Yemen Residents Protest Poor Living Conditions, Storm Aden Presidential Palace

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Protesters, some raising the old flag of South Yemen, gather to demonstrate against deteriorating services and economic conditions, outside the internationally-recognized Yemeni government’s headquarters at al-Maashiq Palace in the Crater district of the southern port city of Aden on March 16, 2021. PHOTO: Saleh Al-OBEIDI / AFP

 

Hundreds of angry Yemenis stormed the presidential palace in Aden on Tuesday protesting poor living conditions in the war-torn country but were eventually pushed back peacefully, an AFP correspondent said.

Protesters, including retired military and security officers, marched in the southern port city, the de facto capital where the internationally-recognized government is based.

“Revolution, revolution in the south,” they shouted.

Palace guards shot into the air but protesters continued to march in.

The crowd remained in the building for over an hour before dispersing.

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A government official told AFP that Yemeni and Saudi forces escorted to safety members of the cabinet, including Prime Minister Maeen Abdulmalik Saeed, to the military intelligence building on the palace grounds.

Protesters told AFP that they were angry over a lack of services and a delay in the payment of salaries.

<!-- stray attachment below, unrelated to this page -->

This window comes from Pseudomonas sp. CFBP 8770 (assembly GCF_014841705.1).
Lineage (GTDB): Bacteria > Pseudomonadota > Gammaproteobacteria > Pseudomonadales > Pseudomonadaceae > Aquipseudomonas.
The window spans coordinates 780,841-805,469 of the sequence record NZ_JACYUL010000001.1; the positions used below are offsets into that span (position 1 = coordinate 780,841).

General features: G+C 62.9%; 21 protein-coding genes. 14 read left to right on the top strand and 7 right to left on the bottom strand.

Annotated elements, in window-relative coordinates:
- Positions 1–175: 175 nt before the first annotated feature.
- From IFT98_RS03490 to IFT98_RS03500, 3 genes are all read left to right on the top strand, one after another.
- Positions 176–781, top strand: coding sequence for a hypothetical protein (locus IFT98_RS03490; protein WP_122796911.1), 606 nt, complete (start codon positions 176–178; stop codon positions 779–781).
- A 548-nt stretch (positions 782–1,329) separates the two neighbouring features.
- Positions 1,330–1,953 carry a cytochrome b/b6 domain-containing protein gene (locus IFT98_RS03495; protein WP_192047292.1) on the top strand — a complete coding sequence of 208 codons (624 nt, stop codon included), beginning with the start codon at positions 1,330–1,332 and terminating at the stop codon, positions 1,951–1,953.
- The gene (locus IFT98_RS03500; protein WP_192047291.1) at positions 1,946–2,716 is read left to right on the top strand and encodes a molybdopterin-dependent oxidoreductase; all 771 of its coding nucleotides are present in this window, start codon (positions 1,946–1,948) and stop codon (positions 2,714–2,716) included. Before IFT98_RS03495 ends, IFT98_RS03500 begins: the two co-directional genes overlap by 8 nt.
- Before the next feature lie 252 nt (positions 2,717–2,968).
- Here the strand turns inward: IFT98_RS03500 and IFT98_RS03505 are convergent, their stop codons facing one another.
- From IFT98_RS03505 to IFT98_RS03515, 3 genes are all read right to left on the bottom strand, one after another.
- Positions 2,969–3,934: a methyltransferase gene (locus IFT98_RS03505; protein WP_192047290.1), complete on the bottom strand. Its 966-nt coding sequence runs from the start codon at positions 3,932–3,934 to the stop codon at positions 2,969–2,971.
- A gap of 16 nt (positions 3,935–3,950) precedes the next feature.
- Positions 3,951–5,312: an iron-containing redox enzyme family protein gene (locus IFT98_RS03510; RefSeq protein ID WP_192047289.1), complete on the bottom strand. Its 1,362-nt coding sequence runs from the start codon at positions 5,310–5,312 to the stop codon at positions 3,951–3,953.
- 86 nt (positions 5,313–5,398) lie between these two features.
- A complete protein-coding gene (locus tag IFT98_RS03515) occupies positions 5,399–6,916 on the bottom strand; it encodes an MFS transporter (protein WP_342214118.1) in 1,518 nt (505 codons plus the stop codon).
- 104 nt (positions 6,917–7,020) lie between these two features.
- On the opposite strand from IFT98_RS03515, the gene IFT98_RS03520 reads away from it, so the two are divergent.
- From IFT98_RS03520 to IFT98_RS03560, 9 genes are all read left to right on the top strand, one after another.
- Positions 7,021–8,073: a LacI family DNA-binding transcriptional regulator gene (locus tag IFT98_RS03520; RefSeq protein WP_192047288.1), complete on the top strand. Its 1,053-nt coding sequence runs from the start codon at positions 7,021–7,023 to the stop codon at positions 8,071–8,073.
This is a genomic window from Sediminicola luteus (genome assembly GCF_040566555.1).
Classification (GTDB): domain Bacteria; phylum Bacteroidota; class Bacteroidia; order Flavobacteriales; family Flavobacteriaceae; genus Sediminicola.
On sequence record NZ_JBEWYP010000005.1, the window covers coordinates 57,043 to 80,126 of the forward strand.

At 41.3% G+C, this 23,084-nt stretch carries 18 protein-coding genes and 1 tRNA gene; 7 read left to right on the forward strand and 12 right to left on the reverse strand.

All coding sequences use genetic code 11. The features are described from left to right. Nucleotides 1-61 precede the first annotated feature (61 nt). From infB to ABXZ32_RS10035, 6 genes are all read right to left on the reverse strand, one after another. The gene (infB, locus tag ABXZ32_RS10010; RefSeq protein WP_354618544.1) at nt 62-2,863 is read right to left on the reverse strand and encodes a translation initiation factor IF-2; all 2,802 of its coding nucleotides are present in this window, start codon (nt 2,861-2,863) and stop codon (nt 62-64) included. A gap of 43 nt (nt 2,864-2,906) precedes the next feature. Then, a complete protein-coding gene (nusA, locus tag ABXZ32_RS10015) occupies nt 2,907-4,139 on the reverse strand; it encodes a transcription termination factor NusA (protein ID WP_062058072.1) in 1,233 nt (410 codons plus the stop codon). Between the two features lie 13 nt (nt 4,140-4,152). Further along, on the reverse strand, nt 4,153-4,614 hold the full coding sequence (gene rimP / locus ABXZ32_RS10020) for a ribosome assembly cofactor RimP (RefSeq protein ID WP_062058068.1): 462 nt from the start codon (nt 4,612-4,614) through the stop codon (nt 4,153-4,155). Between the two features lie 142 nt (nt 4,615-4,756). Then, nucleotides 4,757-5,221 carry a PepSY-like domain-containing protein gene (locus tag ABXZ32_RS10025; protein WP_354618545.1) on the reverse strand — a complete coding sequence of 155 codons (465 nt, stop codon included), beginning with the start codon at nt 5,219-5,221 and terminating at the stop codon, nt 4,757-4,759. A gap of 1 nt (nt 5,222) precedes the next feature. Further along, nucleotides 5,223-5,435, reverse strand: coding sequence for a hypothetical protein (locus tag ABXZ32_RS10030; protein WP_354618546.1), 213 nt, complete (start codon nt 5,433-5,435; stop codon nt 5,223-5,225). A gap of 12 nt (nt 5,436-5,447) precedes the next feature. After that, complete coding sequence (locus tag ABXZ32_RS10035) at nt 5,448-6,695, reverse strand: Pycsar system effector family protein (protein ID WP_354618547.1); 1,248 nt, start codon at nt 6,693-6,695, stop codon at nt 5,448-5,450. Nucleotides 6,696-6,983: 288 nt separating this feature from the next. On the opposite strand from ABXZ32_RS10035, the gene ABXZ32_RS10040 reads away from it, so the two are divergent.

Some carried flags of the southern separatist movement.

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Protesters gather to demonstrate against deteriorating services and economic conditions, outside the internationally-recognised Yemeni government’s headquarters at al-Maashiq Palace in the Crater district of the southern port city of Aden on March 16, 2021. PHOTO: Saleh Al-OBEIDI / AFP

 

Yemen’s government was formed in December under a Riyadh-sponsored power-sharing agreement between ministers loyal to President Abedrabbo Mansour Hadi and supporters of the secessionist Southern Transitional Council.

Both are technically fighting the Iran-backed Huthi rebels, who control the capital Sanaa in the north.

But the STC has sought to restore South Yemen’s independence from the north. The two sides unified in 1990.

Aden residents claim the new government has not done anything to remedy price inflation or repeated power cuts.

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Yemen has been embroiled in a civil war between the government — backed by a Saudi-led military coalition — and the Huthi rebels since 2014, pushing the country to the brink of famine.

Tens of thousands of people, mostly civilians, have been killed and millions displaced in the conflict, which has crippled the economy and healthcare system.

The UN calls Yemen the world’s worst humanitarian crisis.

AFP

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